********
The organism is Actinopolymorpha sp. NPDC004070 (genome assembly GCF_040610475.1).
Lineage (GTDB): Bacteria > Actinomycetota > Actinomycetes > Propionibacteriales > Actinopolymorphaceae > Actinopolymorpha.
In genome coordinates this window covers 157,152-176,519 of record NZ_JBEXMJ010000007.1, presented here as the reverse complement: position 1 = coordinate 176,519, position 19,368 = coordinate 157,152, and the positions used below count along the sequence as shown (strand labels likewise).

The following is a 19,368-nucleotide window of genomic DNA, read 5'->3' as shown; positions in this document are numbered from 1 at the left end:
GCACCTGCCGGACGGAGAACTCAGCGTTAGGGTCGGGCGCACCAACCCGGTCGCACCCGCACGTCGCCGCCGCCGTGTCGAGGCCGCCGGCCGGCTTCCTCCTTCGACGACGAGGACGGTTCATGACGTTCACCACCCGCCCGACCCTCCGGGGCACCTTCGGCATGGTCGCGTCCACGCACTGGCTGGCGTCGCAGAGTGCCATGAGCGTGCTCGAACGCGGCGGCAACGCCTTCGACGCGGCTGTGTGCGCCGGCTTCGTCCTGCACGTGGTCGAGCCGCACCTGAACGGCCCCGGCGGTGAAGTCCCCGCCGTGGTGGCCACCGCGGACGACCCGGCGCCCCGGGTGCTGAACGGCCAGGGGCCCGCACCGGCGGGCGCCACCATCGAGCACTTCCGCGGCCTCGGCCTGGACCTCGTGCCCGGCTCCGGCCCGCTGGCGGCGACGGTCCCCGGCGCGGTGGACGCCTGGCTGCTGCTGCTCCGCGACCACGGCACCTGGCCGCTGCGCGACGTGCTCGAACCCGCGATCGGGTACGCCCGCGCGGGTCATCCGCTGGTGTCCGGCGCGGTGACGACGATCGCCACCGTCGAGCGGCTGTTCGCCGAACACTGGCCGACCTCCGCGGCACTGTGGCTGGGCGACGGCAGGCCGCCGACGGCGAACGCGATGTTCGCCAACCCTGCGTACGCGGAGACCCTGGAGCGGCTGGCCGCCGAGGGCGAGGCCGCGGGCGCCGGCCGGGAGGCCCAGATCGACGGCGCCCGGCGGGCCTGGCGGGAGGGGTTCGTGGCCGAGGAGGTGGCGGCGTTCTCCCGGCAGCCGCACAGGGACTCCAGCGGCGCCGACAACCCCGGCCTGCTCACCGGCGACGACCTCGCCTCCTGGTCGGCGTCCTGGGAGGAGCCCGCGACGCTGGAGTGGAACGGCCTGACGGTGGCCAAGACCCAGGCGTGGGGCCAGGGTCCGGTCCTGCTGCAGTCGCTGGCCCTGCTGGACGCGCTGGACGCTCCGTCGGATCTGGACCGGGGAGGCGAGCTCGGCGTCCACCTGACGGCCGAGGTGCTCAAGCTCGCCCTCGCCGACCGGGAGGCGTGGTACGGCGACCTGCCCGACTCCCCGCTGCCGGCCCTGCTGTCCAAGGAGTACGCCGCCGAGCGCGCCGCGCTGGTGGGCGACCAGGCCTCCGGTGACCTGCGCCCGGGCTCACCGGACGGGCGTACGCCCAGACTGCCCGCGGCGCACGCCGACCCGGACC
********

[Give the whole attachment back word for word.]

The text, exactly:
The organism is Actinopolymorpha sp. NPDC004070 (genome assembly GCF_040610475.1).
Lineage (GTDB): Bacteria > Actinomycetota > Actinomycetes > Propionibacteriales > Actinopolymorphaceae > Actinopolymorpha.
In genome coordinates this window covers 157,152-176,519 of record NZ_JBEXMJ010000007.1, presented here as the reverse complement: position 1 = coordinate 176,519, position 19,368 = coordinate 157,152, and the positions used below count along the sequence as shown (strand labels likewise).

The following is a 19,368-nucleotide window of genomic DNA, read 5'->3' as shown; positions in this document are numbered from 1 at the left end:
GCACCTGCCGGACGGAGAACTCAGCGTTAGGGTCGGGCGCACCAACCCGGTCGCACCCGCACGTCGCCGCCGCCGTGTCGAGGCCGCCGGCCGGCTTCCTCCTTCGACGACGAGGACGGTTCATGACGTTCACCACCCGCCCGACCCTCCGGGGCACCTTCGGCATGGTCGCGTCCACGCACTGGCTGGCGTCGCAGAGTGCCATGAGCGTGCTCGAACGCGGCGGCAACGCCTTCGACGCGGCTGTGTGCGCCGGCTTCGTCCTGCACGTGGTCGAGCCGCACCTGAACGGCCCCGGCGGTGAAGTCCCCGCCGTGGTGGCCACCGCGGACGACCCGGCGCCCCGGGTGCTGAACGGCCAGGGGCCCGCACCGGCGGGCGCCACCATCGAGCACTTCCGCGGCCTCGGCCTGGACCTCGTGCCCGGCTCCGGCCCGCTGGCGGCGACGGTCCCCGGCGCGGTGGACGCCTGGCTGCTGCTGCTCCGCGACCACGGCACCTGGCCGCTGCGCGACGTGCTCGAACCCGCGATCGGGTACGCCCGCGCGGGTCATCCGCTGGTGTCCGGCGCGGTGACGACGATCGCCACCGTCGAGCGGCTGTTCGCCGAACACTGGCCGACCTCCGCGGCACTGTGGCTGGGCGACGGCAGGCCGCCGACGGCGAACGCGATGTTCGCCAACCCTGCGTACGCGGAGACCCTGGAGCGGCTGGCCGCCGAGGGCGAGGCCGCGGGCGCCGGCCGGGAGGCCCAGATCGACGGCGCCCGGCGGGCCTGGCGGGAGGGGTTCGTGGCCGAGGAGGTGGCGGCGTTCTCCCGGCAGCCGCACAGGGACTCCAGCGGCGCCGACAACCCCGGCCTGCTCACCGGCGACGACCTCGCCTCCTGGTCGGCGTCCTGGGAGGAGCCCGCGACGCTGGAGTGGAACGGCCTGACGGTGGCCAAGACCCAGGCGTGGGGCCAGGGTCCGGTCCTGCTGCAGTCGCTGGCCCTGCTGGACGCGCTGGACGCTCCGTCGGATCTGGACCGGGGAGGCGAGCTCGGCGTCCACCTGACGGCCGAGGTGCTCAAGCTCGCCCTCGCCGACCGGGAGGCGTGGTACGGCGACCTGCCCGACTCCCCGCTGCCGGCCCTGCTGTCCAAGGAGTACGCCGCCGAGCGCGCCGCGCTGGTGGGCGACCAGGCCTCCGGTGACCTGCGCCCGGGCTCACCGGACGGGCGTACGCCCAGACTGCCCGCGGCGCACGCCGACCCGGACC